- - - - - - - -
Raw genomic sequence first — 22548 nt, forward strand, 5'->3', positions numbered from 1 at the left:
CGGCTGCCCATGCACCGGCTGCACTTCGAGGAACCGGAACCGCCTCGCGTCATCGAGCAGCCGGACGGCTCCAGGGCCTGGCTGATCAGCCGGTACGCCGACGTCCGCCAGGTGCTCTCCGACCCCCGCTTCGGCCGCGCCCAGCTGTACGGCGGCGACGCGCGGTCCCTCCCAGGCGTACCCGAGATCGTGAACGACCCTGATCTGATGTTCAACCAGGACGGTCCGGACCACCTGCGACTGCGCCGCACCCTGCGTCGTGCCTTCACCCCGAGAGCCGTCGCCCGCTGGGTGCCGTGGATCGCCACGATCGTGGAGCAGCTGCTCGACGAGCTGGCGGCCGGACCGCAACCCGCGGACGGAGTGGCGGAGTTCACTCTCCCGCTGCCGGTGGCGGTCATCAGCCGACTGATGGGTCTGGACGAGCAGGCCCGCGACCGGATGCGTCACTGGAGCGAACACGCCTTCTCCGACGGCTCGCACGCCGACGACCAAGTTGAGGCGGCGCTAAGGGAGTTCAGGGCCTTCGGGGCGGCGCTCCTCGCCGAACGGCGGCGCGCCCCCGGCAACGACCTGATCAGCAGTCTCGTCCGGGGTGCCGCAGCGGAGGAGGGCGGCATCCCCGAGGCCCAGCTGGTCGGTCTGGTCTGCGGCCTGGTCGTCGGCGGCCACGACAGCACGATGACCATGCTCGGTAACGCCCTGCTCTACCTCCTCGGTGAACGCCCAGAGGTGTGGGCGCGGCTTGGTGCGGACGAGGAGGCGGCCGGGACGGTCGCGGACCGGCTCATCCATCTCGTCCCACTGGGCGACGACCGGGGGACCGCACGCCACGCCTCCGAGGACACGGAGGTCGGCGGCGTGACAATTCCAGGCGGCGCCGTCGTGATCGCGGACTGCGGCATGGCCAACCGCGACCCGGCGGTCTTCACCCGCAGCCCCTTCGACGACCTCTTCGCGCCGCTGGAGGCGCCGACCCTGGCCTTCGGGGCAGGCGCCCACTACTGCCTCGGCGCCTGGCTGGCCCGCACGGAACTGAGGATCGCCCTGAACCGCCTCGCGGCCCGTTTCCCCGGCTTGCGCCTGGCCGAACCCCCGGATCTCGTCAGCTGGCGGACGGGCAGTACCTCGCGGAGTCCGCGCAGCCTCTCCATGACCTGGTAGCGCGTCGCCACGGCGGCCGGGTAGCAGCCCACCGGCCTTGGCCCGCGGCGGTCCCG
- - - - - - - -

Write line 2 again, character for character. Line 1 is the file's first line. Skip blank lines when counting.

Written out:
CGGCTGCCCATGCACCGGCTGCACTTCGAGGAACCGGAACCGCCTCGCGTCATCGAGCAGCCGGACGGCTCCAGGGCCTGGCTGATCAGCCGGTACGCCGACGTCCGCCAGGTGCTCTCCGACCCCCGCTTCGGCCGCGCCCAGCTGTACGGCGGCGACGCGCGGTCCCTCCCAGGCGTACCCGAGATCGTGAACGACCCTGATCTGATGTTCAACCAGGACGGTCCGGACCACCTGCGACTGCGCCGCACCCTGCGTCGTGCCTTCACCCCGAGAGCCGTCGCCCGCTGGGTGCCGTGGATCGCCACGATCGTGGAGCAGCTGCTCGACGAGCTGGCGGCCGGACCGCAACCCGCGGACGGAGTGGCGGAGTTCACTCTCCCGCTGCCGGTGGCGGTCATCAGCCGACTGATGGGTCTGGACGAGCAGGCCCGCGACCGGATGCGTCACTGGAGCGAACACGCCTTCTCCGACGGCTCGCACGCCGACGACCAAGTTGAGGCGGCGCTAAGGGAGTTCAGGGCCTTCGGGGCGGCGCTCCTCGCCGAACGGCGGCGCGCCCCCGGCAACGACCTGATCAGCAGTCTCGTCCGGGGTGCCGCAGCGGAGGAGGGCGGCATCCCCGAGGCCCAGCTGGTCGGTCTGGTCTGCGGCCTGGTCGTCGGCGGCCACGACAGCACGATGACCATGCTCGGTAACGCCCTGCTCTACCTCCTCGGTGAACGCCCAGAGGTGTGGGCGCGGCTTGGTGCGGACGAGGAGGCGGCCGGGACGGTCGCGGACCGGCTCATCCATCTCGTCCCACTGGGCGACGACCGGGGGACCGCACGCCACGCCTCCGAGGACACGGAGGTCGGCGGCGTGACAATTCCAGGCGGCGCCGTCGTGATCGCGGACTGCGGCATGGCCAACCGCGACCCGGCGGTCTTCACCCGCAGCCCCTTCGACGACCTCTTCGCGCCGCTGGAGGCGCCGACCCTGGCCTTCGGGGCAGGCGCCCACTACTGCCTCGGCGCCTGGCTGGCCCGCACGGAACTGAGGATCGCCCTGAACCGCCTCGCGGCCCGTTTCCCCGGCTTGCGCCTGGCCGAACCCCCGGATCTCGTCAGCTGGCGGACGGGCAGTACCTCGCGGAGTCCGCGCAGCCTCTCCATGACCTGGTAGCGCGTCGCCACGGCGGCCGGGTAGCAGCCCACCGGCCTTGGCCCGCGGCGGTCCCG